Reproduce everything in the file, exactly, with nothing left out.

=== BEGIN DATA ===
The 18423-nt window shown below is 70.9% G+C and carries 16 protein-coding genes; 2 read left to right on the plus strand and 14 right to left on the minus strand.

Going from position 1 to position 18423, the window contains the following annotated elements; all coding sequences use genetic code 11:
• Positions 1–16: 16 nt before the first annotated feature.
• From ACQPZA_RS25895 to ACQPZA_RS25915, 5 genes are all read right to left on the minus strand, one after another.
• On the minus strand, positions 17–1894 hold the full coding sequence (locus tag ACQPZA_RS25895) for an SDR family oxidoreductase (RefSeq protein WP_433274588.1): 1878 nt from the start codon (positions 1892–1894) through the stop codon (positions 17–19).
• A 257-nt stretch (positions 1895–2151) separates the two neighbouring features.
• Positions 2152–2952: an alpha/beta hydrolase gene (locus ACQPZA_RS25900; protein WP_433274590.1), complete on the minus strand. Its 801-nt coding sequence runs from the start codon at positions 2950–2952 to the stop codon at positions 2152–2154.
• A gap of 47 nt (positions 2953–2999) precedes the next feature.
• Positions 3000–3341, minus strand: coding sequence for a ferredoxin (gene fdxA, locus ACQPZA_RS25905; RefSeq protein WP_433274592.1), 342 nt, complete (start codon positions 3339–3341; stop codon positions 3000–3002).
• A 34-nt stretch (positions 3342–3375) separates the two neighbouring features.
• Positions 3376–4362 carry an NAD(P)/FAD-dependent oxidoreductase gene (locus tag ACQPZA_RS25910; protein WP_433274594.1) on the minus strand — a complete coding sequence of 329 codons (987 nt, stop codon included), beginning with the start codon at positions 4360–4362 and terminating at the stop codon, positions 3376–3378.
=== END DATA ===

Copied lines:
The 18423-nt window shown below is 70.9% G+C and carries 16 protein-coding genes; 2 read left to right on the plus strand and 14 right to left on the minus strand.

Going from position 1 to position 18423, the window contains the following annotated elements; all coding sequences use genetic code 11:
• Positions 1–16: 16 nt before the first annotated feature.
• From ACQPZA_RS25895 to ACQPZA_RS25915, 5 genes are all read right to left on the minus strand, one after another.
• On the minus strand, positions 17–1894 hold the full coding sequence (locus tag ACQPZA_RS25895) for an SDR family oxidoreductase (RefSeq protein WP_433274588.1): 1878 nt from the start codon (positions 1892–1894) through the stop codon (positions 17–19).
• A 257-nt stretch (positions 1895–2151) separates the two neighbouring features.
• Positions 2152–2952: an alpha/beta hydrolase gene (locus ACQPZA_RS25900; protein WP_433274590.1), complete on the minus strand. Its 801-nt coding sequence runs from the start codon at positions 2950–2952 to the stop codon at positions 2152–2154.
• A gap of 47 nt (positions 2953–2999) precedes the next feature.
• Positions 3000–3341, minus strand: coding sequence for a ferredoxin (gene fdxA, locus ACQPZA_RS25905; RefSeq protein WP_433274592.1), 342 nt, complete (start codon positions 3339–3341; stop codon positions 3000–3002).
• A 34-nt stretch (positions 3342–3375) separates the two neighbouring features.
• Positions 3376–4362 carry an NAD(P)/FAD-dependent oxidoreductase gene (locus tag ACQPZA_RS25910; protein WP_433274594.1) on the minus strand — a complete coding sequence of 329 codons (987 nt, stop codon included), beginning with the start codon at positions 4360–4362 and terminating at the stop codon, positions 3376–3378.